The audience included delegates from 24 countries and speakers included:

  • Jean-Paul DELEVOYE, President of the French Economical, Social and Environmental Council 
  • Jean-Luc HAROUSSEAU, President of the French National Authority for Health
  • Michael HÜBEL, Head of Programmes & Knowledge management, Health & Consumers DG, European Commission
  • Alistair BURNS, National Clinical Director for Dementia, United Kingdom
  • Michèle DELAUNAY, French Minister of the Elderly and the Autonomy

The recommendations and associated reports will be of interest to all those working in the field as they tackle some of the most challenging issues facing health and social care.

project summary is available.

Additional information:

For further information about ALCOVE please contact simon.evans@worc.ac.uk or d.brooker@worc.ac.uk


Dementia advisers Worcestershire

Worcestershire PCT, ADS, the Alzheimer’s Society and Health and Care NHS Trust were successful in their bid to host one of the National Demonstrator sites for the Dementia Advisers. Two advisers were appointed to work alongside the Worcestershire Early Intervention Dementia Service, as well as receiving referrals from Community Mental Health Trusts, the Alzheimer’s Society and self referrals. ADS were commissioned by Worcestershire County Council and NHS Worcestershire to evaluate the work of the Dementia Advisers involved in the Worcestershire Demonstrator Site. This evaluation study sought to deliver a robust assessment of the impact, experience and effectiveness of the work of the Dementia Adviser, as well as determining the skills, facilitators and barriers to the success of the role.

A multi-method approach was utilised which involved seeking the perspectives of the Dementia Advisers themselves, people who use their service and those who inform the development of the service or are influenced by their work. In addition, the perspectives and experience of a smaller group of people who had not received a Dementia Adviser service were sought to gain some insight into possible differences between their experiences and those who have received a service.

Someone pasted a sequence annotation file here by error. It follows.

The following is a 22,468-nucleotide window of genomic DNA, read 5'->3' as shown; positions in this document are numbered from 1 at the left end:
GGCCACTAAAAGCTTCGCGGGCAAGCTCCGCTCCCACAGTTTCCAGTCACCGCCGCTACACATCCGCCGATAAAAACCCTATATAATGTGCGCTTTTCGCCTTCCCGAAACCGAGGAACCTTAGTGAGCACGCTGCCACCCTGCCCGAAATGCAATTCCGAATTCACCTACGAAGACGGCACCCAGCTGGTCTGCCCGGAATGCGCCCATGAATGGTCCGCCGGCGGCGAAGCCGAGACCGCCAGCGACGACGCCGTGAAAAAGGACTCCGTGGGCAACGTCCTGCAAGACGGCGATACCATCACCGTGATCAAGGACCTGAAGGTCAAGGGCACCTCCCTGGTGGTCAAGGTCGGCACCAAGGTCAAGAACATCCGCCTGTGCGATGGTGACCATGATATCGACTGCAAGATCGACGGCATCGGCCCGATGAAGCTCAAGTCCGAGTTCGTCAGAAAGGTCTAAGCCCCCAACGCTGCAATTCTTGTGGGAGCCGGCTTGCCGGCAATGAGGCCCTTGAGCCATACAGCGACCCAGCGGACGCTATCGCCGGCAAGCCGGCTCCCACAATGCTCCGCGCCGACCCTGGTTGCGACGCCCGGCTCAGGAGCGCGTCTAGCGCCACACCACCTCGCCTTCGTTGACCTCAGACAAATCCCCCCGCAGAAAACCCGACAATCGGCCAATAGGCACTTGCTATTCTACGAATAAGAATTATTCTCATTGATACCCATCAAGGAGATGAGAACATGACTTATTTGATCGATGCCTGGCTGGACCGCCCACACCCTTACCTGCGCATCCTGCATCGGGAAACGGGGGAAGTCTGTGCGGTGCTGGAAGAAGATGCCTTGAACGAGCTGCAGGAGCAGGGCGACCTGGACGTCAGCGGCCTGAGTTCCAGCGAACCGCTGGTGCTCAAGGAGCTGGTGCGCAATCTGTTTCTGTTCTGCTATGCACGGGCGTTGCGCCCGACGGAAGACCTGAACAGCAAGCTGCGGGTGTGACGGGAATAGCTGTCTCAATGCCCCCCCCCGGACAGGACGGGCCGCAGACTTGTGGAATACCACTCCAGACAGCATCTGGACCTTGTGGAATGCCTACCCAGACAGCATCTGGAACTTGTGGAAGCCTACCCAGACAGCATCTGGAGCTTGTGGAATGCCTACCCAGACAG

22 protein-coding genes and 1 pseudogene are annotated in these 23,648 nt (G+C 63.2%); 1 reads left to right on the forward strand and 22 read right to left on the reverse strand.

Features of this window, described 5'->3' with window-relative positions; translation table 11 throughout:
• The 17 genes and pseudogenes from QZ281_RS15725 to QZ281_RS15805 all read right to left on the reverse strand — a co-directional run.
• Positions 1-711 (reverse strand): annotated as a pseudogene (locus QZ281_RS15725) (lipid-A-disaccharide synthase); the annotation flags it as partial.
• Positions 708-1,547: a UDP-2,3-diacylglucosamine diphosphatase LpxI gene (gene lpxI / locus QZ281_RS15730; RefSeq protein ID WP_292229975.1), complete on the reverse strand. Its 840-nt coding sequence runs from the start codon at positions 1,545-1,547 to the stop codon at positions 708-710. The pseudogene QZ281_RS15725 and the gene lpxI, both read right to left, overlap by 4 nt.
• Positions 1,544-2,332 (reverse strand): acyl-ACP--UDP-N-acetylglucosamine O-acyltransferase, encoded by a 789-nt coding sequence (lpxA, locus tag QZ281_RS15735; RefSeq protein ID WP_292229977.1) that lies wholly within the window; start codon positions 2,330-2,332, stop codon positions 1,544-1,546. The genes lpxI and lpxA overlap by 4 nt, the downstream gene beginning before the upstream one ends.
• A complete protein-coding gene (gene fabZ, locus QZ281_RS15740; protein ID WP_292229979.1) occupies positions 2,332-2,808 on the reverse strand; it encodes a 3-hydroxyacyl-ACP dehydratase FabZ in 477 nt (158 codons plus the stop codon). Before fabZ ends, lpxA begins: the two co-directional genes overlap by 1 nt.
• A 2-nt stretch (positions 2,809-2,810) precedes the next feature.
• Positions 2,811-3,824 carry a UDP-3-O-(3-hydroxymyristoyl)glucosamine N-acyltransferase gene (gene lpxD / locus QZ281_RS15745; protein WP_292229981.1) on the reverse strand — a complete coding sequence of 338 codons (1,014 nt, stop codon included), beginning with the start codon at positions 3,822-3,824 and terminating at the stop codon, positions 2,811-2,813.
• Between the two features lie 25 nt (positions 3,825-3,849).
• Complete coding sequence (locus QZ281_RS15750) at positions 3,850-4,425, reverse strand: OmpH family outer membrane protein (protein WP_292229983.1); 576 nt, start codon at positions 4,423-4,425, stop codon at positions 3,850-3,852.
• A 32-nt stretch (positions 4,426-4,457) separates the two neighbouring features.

The Dementia Adviser Service has since been expanded to cover the whole of Worcestershire.

Further information can be found at:

Alzheimers society

Worcestershire PCT

Department of Health

Dementia adviser service final report PDF  


Dementia workforce competencies

Workforce Competencies for Primary Care Liaison Worker & Dementia Co-ordinator

This project was funded by the West Midlands Strategic Health Authority and sought to support the implementation of the West Midlands Darzi Pathway on Dementia. ADS collaborated with Staffordshire University, Centre for Ageing and Mental Health on the development of a job description, competencies and person specification for two new roles for dementia services.

Primary Care Liaison Role

To address the needs of the public/patients who present at GP practices with a range of memory loss, behavior changes, changes in cognitive functioning symptoms. The new role is intended to be commissioned by a practice based commissioning cluster of GPs, working with GP practices and lists and for working with these presenting clients to signpost them into the memory assessment process so that a differential diagnosis then follows.

Dementia Care Pathway Coordinator

This role/service starts as soon as the diagnosis has taken place and this role/service then is the key to helping the person and their family to navigate their journey through the course of dementia and ensure they receive services to which they are entitled.

Further information can be found at the workforce development pdf


Early intervention Dementia service

Worcestershire Mental Health Partnership Trust, in collaboration with NHS Worcestershire and Worcestershire County Council, has established an Early Intervention Dementia Service (EIDS), whose aims are to provide assessments for all adults with a possible diagnosis of early dementia. The service includes:

  • Pre-assessment information and counselling
  • Evidence-based assessment
  • Making the diagnosis well
  • Sensitively sharing the diagnosis to the individual and their family where appropriate
  • Providing appropriate and timely interventions, information, care and support after diagnosis to enable the person to live well with dementia

The service was recently awarded a £35,000 prize in the NHS Innovation Challenge Prize for Dementia 

The Association for Dementia Studies (ADS) delivered an education programme to assist the EIDS team to meet the demands for understanding the early intervention remit, ensuring evidence is used consistently to support practice as demands emerge and to support the team safely and effectively. To this end an Action Learning Set comprising a series of best practice seminars took place throughout the first year of team operation. The team had the opportunity to consider each of these seminars in depth within their service context and to operationalise consistent best practice. It was intended that the education programme would equip staff with relevant knowledge in order that they can utilise an evidence based, reflective approach to:

  • Deliver a competent, specialist assessment across the range of people suspected of having dementia presenting to their services
  • Sensitively communicate the results of assessment to the person with dementia and their family and carers
  • Offer interventions following diagnosis for the person with dementia and their families and supporters

EIDS is committed to providing a robust assessment of the effectiveness of the service. This includes ensuring that the perspectives of people who have received a service, and their families and supporters are sought and results integrated into evaluation at all stages. The Association for Dementia Studies worked with EIDS to design and develop their evaluation framework. For more information about the first year of evaluation, please see an executive summary from our report.